“It’s horrible; we haven’t found a way to protect our most vulnerable,” she said. “Outlying parishes were flooded without protection.”
A dearth of public health data masks the problem of chemical exposures both before and after a disaster, she said.
Though air, soil and water samples are taken, and the environment is known to have staggering levels of chemical compounds, she said, it's not routine to test for chemicals in the body.
“We oftentimes don’t get enough information in time,” Wright said. “These storms will increase, not decrease. ... We need to find a better way, for the sake of all the people that come after.”
'When are we going to have a normal life again?'
In Thibodaux, about 25 miles southwest of Reserve, Shaendler Green, 47, worries about her daughter's asthma. Born via C-section, Lyric, now 7, suffered a punctured lung during childbirth and has struggled with asthma her whole life.
Every year when the sweet black clouds of smoke rise from the burning sugar cane fields surrounding their home, Lyric struggles to breathe, Green said.
“She has allergies real bad and the burning of the cane makes it worse," said Green as her daughter played on an iPhone outside their storm-damaged home. They have a small generator, but the storm fried the electrical circuits in their bathroom. Green has been bathing her kids in the dark.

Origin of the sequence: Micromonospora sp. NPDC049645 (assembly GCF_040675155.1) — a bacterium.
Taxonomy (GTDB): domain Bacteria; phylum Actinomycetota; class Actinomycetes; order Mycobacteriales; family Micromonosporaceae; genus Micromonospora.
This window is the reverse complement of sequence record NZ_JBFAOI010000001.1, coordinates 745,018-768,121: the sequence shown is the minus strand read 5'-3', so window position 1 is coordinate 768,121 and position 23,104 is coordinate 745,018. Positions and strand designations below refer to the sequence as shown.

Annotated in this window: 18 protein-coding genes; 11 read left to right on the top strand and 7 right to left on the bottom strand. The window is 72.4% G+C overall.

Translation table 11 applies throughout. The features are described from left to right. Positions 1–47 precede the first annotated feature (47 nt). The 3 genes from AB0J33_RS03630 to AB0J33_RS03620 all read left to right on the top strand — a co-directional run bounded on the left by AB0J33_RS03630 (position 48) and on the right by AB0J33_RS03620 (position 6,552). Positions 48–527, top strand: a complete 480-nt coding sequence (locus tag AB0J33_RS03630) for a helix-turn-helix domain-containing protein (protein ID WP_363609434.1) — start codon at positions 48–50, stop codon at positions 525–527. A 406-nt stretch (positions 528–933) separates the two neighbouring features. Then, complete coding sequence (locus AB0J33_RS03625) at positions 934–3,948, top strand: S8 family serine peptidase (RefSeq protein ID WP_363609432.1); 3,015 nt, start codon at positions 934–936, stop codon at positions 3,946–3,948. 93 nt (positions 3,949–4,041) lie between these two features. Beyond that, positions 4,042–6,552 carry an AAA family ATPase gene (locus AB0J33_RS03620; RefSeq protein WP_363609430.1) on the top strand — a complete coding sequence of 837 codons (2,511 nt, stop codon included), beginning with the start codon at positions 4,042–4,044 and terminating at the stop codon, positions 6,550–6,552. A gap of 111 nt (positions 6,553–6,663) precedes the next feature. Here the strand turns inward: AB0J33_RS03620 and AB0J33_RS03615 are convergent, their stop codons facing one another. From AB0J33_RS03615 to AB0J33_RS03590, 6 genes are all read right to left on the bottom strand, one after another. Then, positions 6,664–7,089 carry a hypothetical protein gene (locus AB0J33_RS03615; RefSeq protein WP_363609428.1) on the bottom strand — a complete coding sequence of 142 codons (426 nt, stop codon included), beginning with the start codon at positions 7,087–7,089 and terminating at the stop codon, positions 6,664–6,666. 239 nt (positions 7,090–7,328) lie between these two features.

Green said she worries the storm will have stirred up dust or other allergens that might trigger her daughter's asthma.
Her fears are not unfounded. After a hurricane, air pollution from piles of debris, mold, dust and chemicals can exacerbate asthma and allergy symptoms, said Jonathan Sury. He's the project director for communications and field operations at Columbia University’s National Center for Disaster Preparedness.
“Anytime there is floodwater and it comes in proximity to industrial sites – to oil refineries, to pig farms – (it) ... has the potential to carry those contaminants and toxins,” Sury said. He has researched long-term disaster resiliency and recovery issues on the Gulf Coast since Hurricane Katrina.
Children are especially vulnerable to exposure to contaminants, he said. Symptoms can range from rashes to coughing.
With school suspended indefinitely, Green is concerned her kids will fall even further behind the rest of the country. Louisiana's public schools were already ranked near the bottom nationally before the pandemic, and Green's kids spent all of last year learning remotely – which they can't do now because their internet is out, along with the power.
"It’s like we’re homeless in our own home," Green said, sitting in the shade. "I am exhausted. So exhausted. What do you tell the kids asking, 'When are we going to have a normal life again?'"
Green didn't evacuate for Ida because she was worried about post-storm looting. After experiencing a Category 4 storm, she won't stick around again. If climate change makes storms bigger than Ida, "well, they can steal what they want because I ain’t staying.”